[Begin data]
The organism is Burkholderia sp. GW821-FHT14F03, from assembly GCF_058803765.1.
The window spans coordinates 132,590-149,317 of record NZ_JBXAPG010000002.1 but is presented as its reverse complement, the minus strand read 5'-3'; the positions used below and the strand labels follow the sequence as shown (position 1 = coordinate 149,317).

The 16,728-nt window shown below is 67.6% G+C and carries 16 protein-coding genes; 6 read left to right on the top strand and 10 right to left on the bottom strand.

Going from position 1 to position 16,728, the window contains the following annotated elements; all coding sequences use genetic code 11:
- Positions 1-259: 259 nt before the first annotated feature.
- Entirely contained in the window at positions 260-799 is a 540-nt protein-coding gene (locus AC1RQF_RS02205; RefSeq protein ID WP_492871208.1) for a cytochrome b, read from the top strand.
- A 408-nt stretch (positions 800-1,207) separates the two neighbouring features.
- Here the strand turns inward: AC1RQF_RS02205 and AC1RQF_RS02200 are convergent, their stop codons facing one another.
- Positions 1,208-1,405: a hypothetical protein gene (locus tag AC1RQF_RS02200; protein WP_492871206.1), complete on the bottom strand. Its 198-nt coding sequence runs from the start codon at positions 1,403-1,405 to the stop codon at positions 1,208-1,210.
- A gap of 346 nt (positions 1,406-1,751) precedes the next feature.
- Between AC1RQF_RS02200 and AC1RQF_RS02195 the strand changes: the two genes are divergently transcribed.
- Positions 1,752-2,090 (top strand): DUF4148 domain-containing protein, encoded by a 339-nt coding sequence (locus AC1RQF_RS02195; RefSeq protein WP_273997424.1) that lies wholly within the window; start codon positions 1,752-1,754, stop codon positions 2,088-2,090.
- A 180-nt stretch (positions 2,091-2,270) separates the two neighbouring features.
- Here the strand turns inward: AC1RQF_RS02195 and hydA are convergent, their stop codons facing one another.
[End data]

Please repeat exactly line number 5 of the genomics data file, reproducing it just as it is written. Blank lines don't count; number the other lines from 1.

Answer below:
- Positions 1-259: 259 nt before the first annotated feature.